I’m continuing to get up to speed on the full scope of Haitian history, reading today from Libète.
After three centuries of subjugation and brutal government, the resilience of the Haitian peasantry is extraordinary. After reading the third chapter in Libète, though, I wonder if the peasant population hasn’t been pulling the wool over our eyes all along. Amy Wilentze’s The Rainy Season suggests that the peasants have absolutely no care for national politics generally, but can become incredibly impassioned and active citizens when their way of life is threatened. She suggests that the major events in Haitian history – the Revolution, the end of American occupation, and the ouster of Duvalier – were possible only because of the peasant class’s “organization and unrest.”
It’s quite possible that Western sensibilities will never take root in Haiti, nor will oppressive regimes truly dominate. For a system of government to be effective, people have to participate. We all have to care about similar issues and buy generally into common solutions. The peasant class in Haiti considers most of the debates that go on in their parliament to be just a bunch of noise. The decisions that are made in the Haitian government will have little effect on a population that has adapted defensive strategies to keep their simple way of life intact.
Mats Lundahl in Underdevelopment in Haiti describes various tactics developed by the peasant society to maintain their way of life and avoid being affected by the state. These tactics include:
“’getting liked’ by outsiders, hiding facts (like the voodoo cult and the site of real power), as well as using multiple names for the same person. Moreover, structures that are built by intruders are eroded by peasant action… Development projects are left to decay as soon as the outside experts have left the project site. Dissuasion – persuading the outside aggressor that his intervention is in vain – and mockery complete the picture. Ultimately, resort is made to force. When all other mechanisms have been rendered ineffective, outbursts of violence are directed against the sources of disturbance of the peasant equilibrium.”
People writing in the Haiti listserv have noted how long it takes the Haitians to do projects that we might do much more rapidly in this country. I remember in particular a recent discussion about organizing medical records. The author despaired that the Haitians could not stick to the discipline of maintaining records that he had put so carefully in order. But I wonder if he had considered the reasons why Haitians might be averse to keeping records. Might they, for example, be worried that those records could be used against them at some point? Might not mistrust of the government – not laziness or ignorance – be at least a contributing factor?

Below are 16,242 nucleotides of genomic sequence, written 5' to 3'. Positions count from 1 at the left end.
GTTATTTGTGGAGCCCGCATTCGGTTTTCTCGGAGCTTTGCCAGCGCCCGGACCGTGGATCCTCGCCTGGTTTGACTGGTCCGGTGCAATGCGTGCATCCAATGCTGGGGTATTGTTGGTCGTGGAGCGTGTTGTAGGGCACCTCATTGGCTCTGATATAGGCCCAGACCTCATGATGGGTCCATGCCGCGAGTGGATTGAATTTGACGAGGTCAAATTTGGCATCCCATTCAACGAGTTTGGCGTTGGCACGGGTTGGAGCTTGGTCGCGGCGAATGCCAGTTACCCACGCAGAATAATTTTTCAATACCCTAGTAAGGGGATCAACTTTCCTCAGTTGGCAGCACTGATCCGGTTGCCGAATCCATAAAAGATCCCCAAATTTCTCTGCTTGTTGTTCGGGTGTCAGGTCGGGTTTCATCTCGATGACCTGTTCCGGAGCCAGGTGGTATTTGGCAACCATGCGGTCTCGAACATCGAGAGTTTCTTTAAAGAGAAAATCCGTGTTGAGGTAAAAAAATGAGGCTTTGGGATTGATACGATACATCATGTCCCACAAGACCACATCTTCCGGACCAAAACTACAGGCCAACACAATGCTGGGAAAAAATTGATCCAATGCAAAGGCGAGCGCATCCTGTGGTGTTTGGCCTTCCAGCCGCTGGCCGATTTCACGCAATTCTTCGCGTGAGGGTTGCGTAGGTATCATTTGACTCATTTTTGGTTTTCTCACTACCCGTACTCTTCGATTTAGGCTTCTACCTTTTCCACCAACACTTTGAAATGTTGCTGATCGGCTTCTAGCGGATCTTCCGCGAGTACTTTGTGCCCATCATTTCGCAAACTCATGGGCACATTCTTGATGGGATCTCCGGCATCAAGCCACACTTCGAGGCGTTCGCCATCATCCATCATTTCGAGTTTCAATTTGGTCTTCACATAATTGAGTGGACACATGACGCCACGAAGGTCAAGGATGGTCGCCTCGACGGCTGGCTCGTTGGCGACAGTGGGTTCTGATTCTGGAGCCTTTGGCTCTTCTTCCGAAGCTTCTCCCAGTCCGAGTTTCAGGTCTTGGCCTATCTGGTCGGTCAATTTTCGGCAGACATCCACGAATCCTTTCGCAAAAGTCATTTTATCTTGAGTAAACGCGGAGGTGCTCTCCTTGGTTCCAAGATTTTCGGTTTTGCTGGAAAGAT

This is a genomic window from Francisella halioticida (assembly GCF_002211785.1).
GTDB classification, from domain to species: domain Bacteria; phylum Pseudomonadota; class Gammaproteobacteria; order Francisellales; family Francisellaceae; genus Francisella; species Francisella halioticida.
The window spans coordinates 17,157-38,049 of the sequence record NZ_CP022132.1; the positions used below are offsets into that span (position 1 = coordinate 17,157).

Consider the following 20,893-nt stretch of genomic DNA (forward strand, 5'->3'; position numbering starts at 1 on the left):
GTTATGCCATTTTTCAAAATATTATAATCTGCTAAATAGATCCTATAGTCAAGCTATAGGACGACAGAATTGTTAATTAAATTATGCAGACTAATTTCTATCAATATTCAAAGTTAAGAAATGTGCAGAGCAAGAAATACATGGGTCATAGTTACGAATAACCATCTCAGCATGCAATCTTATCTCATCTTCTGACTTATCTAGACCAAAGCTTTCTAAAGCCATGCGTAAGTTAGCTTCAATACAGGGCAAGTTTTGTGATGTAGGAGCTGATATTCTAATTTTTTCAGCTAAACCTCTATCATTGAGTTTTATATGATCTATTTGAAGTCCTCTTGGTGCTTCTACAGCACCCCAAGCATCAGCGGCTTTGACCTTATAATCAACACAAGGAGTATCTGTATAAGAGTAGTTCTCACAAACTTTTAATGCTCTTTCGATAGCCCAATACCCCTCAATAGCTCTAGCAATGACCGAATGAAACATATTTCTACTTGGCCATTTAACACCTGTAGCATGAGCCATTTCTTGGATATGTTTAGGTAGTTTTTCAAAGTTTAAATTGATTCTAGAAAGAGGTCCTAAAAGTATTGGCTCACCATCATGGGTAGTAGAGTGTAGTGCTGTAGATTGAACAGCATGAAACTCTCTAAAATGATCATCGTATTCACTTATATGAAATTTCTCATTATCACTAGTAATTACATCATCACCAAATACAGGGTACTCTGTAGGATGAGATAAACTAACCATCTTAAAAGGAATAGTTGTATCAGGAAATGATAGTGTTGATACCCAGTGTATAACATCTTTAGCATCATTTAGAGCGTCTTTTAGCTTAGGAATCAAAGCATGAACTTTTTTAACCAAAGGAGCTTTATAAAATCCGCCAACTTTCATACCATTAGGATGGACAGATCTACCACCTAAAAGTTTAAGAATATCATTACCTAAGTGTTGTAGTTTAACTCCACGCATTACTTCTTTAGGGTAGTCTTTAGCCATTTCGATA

At the risk of making an unflattering comparison, I am reminded of the farmer’s admonition to someone engaged in an act of futility. “Son,” says the farmer, “don’t try to teach a pig to sing. It wastes your time and annoys the pig.” For all of the good intentions of those who would bring Haiti politically and economically into the 21st century, maybe Haiti just doesn’t want to go.
Another essay in Libète drives this point home for me. In Ideas and Action, The Low Voice of Saint-Jules Clocy, A Haitian Farmer, Gérald Belkin asks a peasant farmer why he and his countymen ignore the advice of the experts who teach them to plant in straight lines. The farmer replies with a splendid analysis of local economic and agricultural conditions which require him to plant the way he does, as well as a reasoned consideration of why planting in rows doesn’t work for his farm. Then he basically says that the outside experts insult the intelligence of the peasants by not taking their years of knowledge into account. He says, “If people found that planting in straight lines really worked, they wouldn’t be so stupid as to reject the method.”
The insistence of the UN, the OAS, the US, and others that Haiti become a properly functioning democracy may be a losing battle. Haitians seem determined to be exactly what they want to be; no more, no less. Ironically, the money that the Western powers are withholding might be the very thing that would move the democratic cause forward. When Haitians have their most basic needs taken care of, they’ll be much better able to pay attention to larger issues.
Obviously, of course, there are those in Haiti who do want to move that country forward soon, who long for a better life. But do they have the right to do it at the expense of the peasant classes? Are they wasting their time and annoying the pig?